If you have ever met someone Hungarian, then it is highly probable that the impression they gave you is that pálinka is good for everything: before eating, for better digestion, to prevent illnesses, if you are sick, to live longer, to cheer up.
Dívány has collected everything you need to know about the positive benefits of quality pálinka on your health and how to know if the pálinka you are drinking is top-notch.
According to popular legend, the origins of the pálinka can be traced back to the 13th-14th century, more precisely to Charles I of Hungary and Queen Elizabeth. It is said that while they were on their way to Naples, the queen had fallen so ill, that they had to return to Hungary. All sorts of medicine were employed to improve the queen’s state, but only one did the job: an alcohol and rosemary infused concoction, which was named aqua vitae (water of life). Regarding the Hungarian jolly-joker drink’s name, Dívány writes that the word ‘pálinka’ did not appear until the 17th century, and its origins are the Slovak word ‘palenka’.
Good or bad – a guide
There are those who claim that good pálinka is the one that leaves your throat with such a burn that despair runs through your joints, but in reality, this is not what makes the drink actually good. Such strong pálinka’s will only knock you out real quick, and the next day you will wake up with such a hangover that makes you say ‘I swear I will never, ever drink again’. Here is what an expert, Attila Fabulya (head taster at Gyulai Pálinka Manufaktúra Kft.), has to say about this:
“Pálinkas that leave you with a pungent, stinging and burning sensation will do only one thing: the chemicals in them are so hard to digest that your body will be fighting a headache and sickness even if you drank enough water.
If you turn to good quality pálinka, with sufficient water intake while drinking, there is a high chance that you will not feel sick on the next day”.
What this means is that dehydration is still an issue even if you drink good quality pálinka, so make sure that you drink enough water, not just spritz or beer. But when push comes to shove, dehydration is not the major issue with bad pálinka: it is the badly brewed chemicals that give you a throbbing headache and sickness.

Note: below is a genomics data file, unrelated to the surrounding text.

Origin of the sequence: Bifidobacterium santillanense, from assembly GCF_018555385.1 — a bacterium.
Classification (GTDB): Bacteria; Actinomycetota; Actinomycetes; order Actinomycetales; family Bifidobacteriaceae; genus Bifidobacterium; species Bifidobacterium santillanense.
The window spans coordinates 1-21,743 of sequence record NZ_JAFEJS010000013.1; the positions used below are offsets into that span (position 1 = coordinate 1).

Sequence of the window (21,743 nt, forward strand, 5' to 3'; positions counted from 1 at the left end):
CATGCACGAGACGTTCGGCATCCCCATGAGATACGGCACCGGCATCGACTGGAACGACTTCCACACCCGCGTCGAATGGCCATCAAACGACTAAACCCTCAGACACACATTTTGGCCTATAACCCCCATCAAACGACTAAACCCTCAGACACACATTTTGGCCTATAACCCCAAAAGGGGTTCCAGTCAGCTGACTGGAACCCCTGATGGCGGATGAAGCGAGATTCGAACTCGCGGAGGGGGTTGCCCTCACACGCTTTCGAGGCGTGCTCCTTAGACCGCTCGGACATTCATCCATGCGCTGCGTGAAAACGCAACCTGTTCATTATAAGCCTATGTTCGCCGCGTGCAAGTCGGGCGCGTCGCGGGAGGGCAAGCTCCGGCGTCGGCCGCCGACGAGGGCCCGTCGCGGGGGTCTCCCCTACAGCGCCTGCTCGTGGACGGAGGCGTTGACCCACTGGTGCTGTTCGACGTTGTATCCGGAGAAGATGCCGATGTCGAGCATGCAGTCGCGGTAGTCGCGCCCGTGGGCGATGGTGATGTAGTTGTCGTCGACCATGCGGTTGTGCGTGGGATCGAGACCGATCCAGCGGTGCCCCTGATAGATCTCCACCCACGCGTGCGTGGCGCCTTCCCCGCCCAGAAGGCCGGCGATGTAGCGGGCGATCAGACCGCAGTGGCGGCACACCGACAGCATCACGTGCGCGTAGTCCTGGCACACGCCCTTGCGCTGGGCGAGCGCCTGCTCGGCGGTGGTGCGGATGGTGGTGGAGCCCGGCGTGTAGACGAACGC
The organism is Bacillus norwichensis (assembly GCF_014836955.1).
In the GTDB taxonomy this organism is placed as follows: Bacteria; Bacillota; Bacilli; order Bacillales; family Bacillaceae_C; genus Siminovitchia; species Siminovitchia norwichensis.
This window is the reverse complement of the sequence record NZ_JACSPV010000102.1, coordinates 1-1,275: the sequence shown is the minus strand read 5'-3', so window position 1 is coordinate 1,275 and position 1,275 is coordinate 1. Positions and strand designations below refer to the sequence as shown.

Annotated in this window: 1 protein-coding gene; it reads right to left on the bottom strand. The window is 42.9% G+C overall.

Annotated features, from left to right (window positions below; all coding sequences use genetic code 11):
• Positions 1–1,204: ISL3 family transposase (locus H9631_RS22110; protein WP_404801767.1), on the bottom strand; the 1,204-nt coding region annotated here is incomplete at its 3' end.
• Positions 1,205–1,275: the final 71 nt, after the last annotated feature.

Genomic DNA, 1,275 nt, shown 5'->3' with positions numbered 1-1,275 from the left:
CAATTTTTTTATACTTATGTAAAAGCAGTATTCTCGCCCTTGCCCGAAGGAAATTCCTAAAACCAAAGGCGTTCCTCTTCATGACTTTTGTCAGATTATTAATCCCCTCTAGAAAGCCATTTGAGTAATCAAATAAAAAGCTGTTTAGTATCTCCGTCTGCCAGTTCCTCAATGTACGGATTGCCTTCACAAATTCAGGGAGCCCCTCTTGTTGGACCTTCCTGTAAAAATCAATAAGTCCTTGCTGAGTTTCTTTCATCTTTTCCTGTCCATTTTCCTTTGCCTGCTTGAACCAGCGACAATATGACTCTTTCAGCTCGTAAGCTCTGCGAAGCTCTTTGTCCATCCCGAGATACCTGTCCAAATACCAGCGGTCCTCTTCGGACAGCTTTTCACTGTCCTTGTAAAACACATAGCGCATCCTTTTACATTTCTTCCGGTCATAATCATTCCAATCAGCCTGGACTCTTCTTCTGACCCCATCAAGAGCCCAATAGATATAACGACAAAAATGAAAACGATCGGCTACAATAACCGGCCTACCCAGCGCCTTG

Boosts your appetite – a myth or truth?
Hungarians often drink or encourage you to drink a shot of pálinka before major meals, but pálinka as an aperitive might not be the best idea. Fabuly explains that what you feel after one or two shots of pálinka is not hunger, but it is the alcohol burning your stomach, so your organism will want to help this immediately.
“In western cultures, spirits are drunk after a meal, since alcohol boosts digestion. I would suggest drinking pálinka in the same fashion: after eating”
A cure-all or not?
A piece of advice from our grandparents that we often heard growing up in Hungarian communities is that you should bring pálinka with you on trips since if you get infected with something, the alcoholic drink will cure your stomach – but it also works to prevent illnesses, thanks to its antiseptic qualities. This is why it is also suggested to gulp down pálinka if your throat is sore or if you feel like you are coming down with something.
However, this is not the case in reality. Alcohol is antiseptic indeed, but only above 70 degrees. The strongest pálinka is usually around 60 degrees, which is not strong enough to possess antiseptic qualities.
“It was taken for centuries as a cure-all potion, and many still believe in this, but this has never been proven medically. On the contrary, it was proved not to help at all” – weighs in Fabuly.
Before you set out to make 70 degrees plus pálinka, you must know that it brings more pain than pleasure to your taste buds and throat. You will no longer be able to taste the fruit, and it will be so strong that your organs will be thrown off balance, so you should rather not try distilling or drinking such pálinka.
If you would like to be creative with pálinka or are bored of simply drinking it, you can try using it as a cocktail base, or you can actually bake some heavenly cakes with it, the limit does not exist.
featured image: agroinform.com